The Hop Project tours for 18 months across the West Midlands funded by Arts Council England’s Strategic Touring fund. The tour schedule corresponds to both the historical movements of hop pickers and hop growing areas and it visits 15 venues before concluding at mac Birmingham in September 2017 (full tour schedule can be found here)
The project’s starting point is an exploration of the social and political implications of hop production in the West Midlands. Historically, in the 19th and early 20th century, a mass-exodus from Birmingham and the Black Country used to occur every autumn as thousands of people travelled to Herefordshire and Worcestershire for the hop picking season. The Gypsy, Roma and Traveller communities also have a long history of participating in agricultural work and were a significant source of flexible, short term labour in the hop picking industry at this time. This all ended abruptly in the 1960s when mechanisation of the hop industry brought an end to the need for large numbers of workers to support the annual harvest. Since this time dramatic changes have taken place in agriculture and in the workplace more generally. One of the outcomes of these developments is that today Herefordshire has an ever increasing Central European community travelling to the county to fulfill agricultural demands.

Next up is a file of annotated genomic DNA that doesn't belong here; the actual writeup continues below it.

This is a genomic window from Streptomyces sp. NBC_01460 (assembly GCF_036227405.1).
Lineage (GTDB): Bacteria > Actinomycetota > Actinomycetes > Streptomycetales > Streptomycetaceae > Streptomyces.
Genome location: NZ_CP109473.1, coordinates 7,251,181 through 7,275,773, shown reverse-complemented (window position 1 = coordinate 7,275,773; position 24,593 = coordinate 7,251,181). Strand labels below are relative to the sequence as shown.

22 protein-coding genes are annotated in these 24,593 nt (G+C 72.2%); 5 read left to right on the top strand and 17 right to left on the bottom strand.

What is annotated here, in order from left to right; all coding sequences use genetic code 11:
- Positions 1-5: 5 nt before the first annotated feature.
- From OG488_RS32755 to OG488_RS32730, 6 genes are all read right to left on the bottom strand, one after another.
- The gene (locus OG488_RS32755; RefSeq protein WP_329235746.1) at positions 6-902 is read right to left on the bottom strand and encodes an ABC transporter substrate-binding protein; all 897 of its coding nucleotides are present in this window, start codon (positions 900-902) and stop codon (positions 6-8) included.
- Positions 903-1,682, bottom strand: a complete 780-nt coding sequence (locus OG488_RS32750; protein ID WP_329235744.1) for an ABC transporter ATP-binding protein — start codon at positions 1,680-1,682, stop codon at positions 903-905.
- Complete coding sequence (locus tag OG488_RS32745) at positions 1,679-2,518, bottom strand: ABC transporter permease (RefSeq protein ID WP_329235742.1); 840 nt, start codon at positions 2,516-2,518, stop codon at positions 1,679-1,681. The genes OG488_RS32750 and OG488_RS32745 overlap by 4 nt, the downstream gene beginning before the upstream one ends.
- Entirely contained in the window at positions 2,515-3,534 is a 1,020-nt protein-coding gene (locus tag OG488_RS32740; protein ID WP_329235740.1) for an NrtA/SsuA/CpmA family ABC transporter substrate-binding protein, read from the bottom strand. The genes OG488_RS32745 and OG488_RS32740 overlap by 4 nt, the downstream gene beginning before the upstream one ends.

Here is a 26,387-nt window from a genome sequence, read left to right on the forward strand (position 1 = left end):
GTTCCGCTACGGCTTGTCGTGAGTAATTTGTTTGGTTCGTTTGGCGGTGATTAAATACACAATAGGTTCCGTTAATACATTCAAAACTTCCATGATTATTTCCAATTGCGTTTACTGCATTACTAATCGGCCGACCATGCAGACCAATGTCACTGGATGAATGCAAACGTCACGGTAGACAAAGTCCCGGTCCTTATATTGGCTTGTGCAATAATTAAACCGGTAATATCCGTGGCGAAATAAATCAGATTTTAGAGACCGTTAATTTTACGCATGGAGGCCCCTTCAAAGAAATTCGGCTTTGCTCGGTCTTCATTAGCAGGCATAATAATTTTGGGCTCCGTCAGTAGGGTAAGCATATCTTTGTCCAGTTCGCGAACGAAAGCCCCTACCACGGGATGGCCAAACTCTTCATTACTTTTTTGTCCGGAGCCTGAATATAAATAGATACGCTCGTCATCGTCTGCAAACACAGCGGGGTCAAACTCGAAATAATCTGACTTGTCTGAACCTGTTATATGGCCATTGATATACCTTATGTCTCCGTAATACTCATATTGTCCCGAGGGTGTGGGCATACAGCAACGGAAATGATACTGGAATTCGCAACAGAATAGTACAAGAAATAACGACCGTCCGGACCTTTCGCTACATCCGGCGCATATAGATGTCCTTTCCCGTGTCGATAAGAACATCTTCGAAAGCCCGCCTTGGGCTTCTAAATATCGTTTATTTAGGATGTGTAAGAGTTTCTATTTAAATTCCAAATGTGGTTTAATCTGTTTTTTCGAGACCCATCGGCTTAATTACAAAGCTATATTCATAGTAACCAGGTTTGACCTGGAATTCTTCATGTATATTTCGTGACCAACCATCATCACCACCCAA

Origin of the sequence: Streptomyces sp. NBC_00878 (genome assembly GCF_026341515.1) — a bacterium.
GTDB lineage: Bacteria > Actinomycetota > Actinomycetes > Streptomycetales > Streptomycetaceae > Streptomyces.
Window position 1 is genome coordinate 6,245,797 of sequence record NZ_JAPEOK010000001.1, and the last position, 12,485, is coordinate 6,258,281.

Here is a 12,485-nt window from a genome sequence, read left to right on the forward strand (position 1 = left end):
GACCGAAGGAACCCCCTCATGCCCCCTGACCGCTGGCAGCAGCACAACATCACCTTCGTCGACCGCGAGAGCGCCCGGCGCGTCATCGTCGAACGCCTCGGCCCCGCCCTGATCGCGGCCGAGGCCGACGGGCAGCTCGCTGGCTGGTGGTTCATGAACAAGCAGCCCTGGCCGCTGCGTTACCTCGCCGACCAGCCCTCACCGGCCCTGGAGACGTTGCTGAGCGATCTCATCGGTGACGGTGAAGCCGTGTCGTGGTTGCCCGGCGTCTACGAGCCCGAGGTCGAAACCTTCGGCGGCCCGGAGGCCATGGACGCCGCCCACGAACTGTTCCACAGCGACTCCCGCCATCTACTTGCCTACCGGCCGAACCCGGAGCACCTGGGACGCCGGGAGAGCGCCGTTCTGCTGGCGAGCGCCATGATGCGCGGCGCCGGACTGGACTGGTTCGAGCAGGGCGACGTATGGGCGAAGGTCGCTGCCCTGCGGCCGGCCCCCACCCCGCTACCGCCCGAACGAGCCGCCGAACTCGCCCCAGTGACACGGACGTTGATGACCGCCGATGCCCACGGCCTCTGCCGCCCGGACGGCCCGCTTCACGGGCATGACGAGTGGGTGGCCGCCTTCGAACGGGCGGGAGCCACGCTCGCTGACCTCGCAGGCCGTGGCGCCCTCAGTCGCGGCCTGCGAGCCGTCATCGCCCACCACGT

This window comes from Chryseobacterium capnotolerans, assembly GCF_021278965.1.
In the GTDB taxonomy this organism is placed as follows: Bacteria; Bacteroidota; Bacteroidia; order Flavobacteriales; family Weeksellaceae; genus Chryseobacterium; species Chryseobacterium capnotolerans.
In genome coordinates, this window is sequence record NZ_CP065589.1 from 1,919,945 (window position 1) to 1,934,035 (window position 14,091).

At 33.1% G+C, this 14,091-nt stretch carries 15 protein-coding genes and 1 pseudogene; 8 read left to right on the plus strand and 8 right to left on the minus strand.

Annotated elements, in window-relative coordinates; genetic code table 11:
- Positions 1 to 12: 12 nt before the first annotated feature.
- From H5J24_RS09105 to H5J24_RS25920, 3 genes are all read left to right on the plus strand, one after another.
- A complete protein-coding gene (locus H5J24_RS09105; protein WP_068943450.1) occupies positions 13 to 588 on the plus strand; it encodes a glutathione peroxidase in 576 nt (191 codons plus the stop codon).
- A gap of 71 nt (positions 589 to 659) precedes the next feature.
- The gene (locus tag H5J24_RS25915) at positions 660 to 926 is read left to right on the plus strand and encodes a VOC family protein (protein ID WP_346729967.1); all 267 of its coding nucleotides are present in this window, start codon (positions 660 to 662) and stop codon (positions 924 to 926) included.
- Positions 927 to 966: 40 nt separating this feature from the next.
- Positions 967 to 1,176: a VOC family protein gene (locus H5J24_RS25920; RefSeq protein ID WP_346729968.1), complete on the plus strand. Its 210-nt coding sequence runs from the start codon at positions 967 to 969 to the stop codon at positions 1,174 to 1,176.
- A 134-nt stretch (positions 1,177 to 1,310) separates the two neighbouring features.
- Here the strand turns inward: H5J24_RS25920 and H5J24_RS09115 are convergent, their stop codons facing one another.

A free 40-page newspaper about The Hop Project is available from all exhibition venues (at the time of exhibition). The includes an essay by Professor Margaret Grieco looking at the social organisation of Black Country hop- pickers.